Providing enough new homes for London is proving an intractable problem. Densification strategies designed to protect the Green Belt around London have long struggled to deliver – residents of existing homes have resisted redevelopment as they value community over renewal, neighbours and conservationists object to high rise towers, viability conflicts with affordability. Frankly, it’s no surprise the London Plan fell far short of projected need, and even now looks dubiously deliverable.
The post coronavirus era is making that look a whole lot harder, and the strategy a whole lot less aligned with what people actually want from a home and a neighbourhood. Strategies of densification that deliver little private or public outside space look ‘so last year’. Already I am aware of permitted and proposed tower schemes where the promoters are looking to lower the height.
In any case, was this ever the right strategy? Tower block homes are notoriously expensive to maintain – which is why many post war towers decayed into slum-like residual accommodation. I suspect too often we have been planning the slums of the future.
Rural Planning Review
For a city like London, famous for village-like neighbourhoods; rich heritage; and suburbs designed on Garden City principles; was this ever a sensible strategy of placemaking? Did it actually respect what makes London special? And whilst some demographics certainly appreciate inner urban living in tall flats, my friends found themselves priced out of London when babies came and the flat no longer suited a growing family. Of my NCT group of 12 families, only two remain in London for want of affordable family homes (with gardens) – the flats they had simply unfit for families.
Back in 2008 when I conducted the rural planning review ‘Living Working Countryside’, it was obvious to me that one key reason for rural undersupply of homes was that ringing every market town and village with unattractive, poor quality housing estates was driving local authorities to under-deliver homes – because this was inevitably unpopular.
I looked back to the authors of the 1940s’ Planning Acts who sought to prevent unplanned urban sprawl, creating new planning powers to enable people to regenerate towns and cities from the blitz and slums and smokestack industries through planned well served regeneration schemes and urban extensions. But they recognised that, in protecting the urban edges from unplanned poor development, something more would be needed – new settlements in the form of New Towns. And whether regenerating urban areas, extending them, or creating new communities, they sought to provide larger homes with private and public outside space, in well served neighbourhoods with the facilities people needed.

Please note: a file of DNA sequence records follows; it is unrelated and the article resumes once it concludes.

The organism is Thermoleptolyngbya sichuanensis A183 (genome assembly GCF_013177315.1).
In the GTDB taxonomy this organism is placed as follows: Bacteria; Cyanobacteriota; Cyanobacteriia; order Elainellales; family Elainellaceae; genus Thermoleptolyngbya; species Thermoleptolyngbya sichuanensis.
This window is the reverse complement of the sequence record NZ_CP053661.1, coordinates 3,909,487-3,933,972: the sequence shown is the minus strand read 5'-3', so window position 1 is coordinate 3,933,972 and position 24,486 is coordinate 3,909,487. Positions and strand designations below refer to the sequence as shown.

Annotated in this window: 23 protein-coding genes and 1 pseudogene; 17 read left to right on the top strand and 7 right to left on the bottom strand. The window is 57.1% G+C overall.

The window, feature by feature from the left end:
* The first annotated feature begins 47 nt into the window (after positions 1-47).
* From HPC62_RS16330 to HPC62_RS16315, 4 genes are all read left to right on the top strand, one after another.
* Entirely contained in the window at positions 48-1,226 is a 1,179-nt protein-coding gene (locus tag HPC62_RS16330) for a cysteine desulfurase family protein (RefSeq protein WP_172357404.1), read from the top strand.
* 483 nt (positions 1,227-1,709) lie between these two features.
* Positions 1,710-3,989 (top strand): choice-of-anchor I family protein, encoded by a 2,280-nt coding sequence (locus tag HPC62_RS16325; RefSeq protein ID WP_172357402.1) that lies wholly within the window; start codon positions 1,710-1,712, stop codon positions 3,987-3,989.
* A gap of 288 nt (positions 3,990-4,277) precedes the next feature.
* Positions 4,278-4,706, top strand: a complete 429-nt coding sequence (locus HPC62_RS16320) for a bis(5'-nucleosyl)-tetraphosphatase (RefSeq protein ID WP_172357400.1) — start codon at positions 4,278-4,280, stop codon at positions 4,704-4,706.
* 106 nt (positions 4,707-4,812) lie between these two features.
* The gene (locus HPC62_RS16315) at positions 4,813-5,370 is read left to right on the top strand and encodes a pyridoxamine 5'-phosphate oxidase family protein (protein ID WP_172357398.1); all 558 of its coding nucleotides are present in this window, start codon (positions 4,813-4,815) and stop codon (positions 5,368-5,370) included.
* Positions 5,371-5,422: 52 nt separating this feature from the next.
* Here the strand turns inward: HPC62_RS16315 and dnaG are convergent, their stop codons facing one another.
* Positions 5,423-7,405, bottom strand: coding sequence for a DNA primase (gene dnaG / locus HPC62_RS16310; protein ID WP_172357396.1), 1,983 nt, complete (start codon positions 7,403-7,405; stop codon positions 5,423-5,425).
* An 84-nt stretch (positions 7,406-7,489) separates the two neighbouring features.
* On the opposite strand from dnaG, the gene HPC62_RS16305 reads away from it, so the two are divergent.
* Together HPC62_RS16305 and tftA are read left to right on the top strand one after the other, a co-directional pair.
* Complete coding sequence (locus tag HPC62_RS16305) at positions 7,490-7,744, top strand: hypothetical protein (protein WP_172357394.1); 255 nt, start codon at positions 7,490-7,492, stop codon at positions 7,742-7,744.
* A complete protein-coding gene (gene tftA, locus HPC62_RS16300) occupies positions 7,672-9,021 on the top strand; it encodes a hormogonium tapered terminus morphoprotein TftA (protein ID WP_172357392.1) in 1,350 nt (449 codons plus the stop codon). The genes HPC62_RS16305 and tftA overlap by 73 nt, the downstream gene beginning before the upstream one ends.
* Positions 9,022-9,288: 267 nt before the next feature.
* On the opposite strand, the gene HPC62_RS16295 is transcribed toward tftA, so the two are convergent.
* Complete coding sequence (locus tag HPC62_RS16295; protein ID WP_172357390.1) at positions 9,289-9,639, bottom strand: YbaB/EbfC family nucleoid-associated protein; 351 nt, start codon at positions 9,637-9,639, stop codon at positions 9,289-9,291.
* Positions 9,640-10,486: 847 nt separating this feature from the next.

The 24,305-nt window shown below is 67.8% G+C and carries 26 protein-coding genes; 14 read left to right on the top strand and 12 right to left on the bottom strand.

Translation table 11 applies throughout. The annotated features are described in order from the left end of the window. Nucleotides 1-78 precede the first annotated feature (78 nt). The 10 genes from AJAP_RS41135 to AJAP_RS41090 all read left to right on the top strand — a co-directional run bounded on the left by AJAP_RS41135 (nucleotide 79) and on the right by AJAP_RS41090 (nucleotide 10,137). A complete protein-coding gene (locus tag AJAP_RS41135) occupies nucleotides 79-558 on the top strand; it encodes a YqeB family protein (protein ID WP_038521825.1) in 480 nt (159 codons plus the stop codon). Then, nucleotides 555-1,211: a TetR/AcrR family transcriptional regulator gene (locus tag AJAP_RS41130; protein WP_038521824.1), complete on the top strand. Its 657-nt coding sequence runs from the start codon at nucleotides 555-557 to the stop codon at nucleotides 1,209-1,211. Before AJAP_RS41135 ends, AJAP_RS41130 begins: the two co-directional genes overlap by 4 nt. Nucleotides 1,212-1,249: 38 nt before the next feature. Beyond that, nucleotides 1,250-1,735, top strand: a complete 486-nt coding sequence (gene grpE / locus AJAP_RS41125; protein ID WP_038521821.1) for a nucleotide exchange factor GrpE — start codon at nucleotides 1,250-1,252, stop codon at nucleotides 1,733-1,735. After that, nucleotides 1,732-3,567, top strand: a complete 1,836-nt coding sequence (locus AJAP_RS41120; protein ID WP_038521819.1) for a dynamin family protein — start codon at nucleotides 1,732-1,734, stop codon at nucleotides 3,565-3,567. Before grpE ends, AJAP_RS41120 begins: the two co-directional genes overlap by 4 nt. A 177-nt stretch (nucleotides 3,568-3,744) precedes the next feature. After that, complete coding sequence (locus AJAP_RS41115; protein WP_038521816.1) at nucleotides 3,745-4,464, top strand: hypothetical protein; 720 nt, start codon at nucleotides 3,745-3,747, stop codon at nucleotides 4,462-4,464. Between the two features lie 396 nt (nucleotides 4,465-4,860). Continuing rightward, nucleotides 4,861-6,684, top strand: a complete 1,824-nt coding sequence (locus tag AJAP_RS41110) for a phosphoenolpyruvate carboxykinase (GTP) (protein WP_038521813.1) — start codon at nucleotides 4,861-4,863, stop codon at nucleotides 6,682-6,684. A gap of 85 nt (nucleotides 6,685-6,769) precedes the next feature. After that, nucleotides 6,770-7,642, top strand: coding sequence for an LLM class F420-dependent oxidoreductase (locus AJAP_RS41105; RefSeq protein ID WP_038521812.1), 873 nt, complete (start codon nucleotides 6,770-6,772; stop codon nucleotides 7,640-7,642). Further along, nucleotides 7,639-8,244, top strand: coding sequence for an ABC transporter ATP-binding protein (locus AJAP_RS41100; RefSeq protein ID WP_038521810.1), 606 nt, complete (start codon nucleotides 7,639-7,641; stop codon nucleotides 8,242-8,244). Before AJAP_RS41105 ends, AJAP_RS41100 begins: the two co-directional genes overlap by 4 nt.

Looking at the present, I argued to return to the past. Only by adding new settlements to the mix of options again, alongside urban regeneration and urban extensions, would we enable the supply of homes to meet needs and deliver quality places – and so more chance of political support. This was the birth of the Garden Communities programme.
Translate this to London, and I fear the same issue has arisen – we are planning to deliver what people dislike, and this will simply stoke opposition to new homes. Don’t put all the eggs in the densification basket. Gentler density, with more private and public space, will make regeneration more popular and better serve people’s needs. We have re-learnt to value space and neighbourhood these last 18 months. But of course, that will mean that as things stand, we won’t deliver enough homes – but I don’t believe the strategy would have anyway.
A more intelligent and attractive regeneration strategy will get more permissions because it is less antagonistic to local communities, who like the human scale of London. But yes, it won’t deliver enough homes. So just as I argued, to deliver for rural communities we needed to think what had become unthinkable and return to delivering new towns and villages in the spirit of Ebenezer Howard.
‘Grace and Space’
To London I say stop pretending the ‘Green Belt’ edge is always beautiful or useful. Urban regeneration can be great – look at Elephant Park and Kings Cross. But if we focus on doing it well, with grace and space, there won’t be enough. Yet there are plenty of sites on the edge of London where mid-rise and low rise homes, alongside new public green space and mixed use and great services, would be a material enhancement. These also often give people access to new green public spaces alongside new homes, instead of derelict and private land that is often the reality of the Green Belt edge (I am working on just such a case at Hook, in Kingston).
If Coronavirus has taught us the importance of space and neighbourhood, let’s not forget to apply that thinking to planning for London.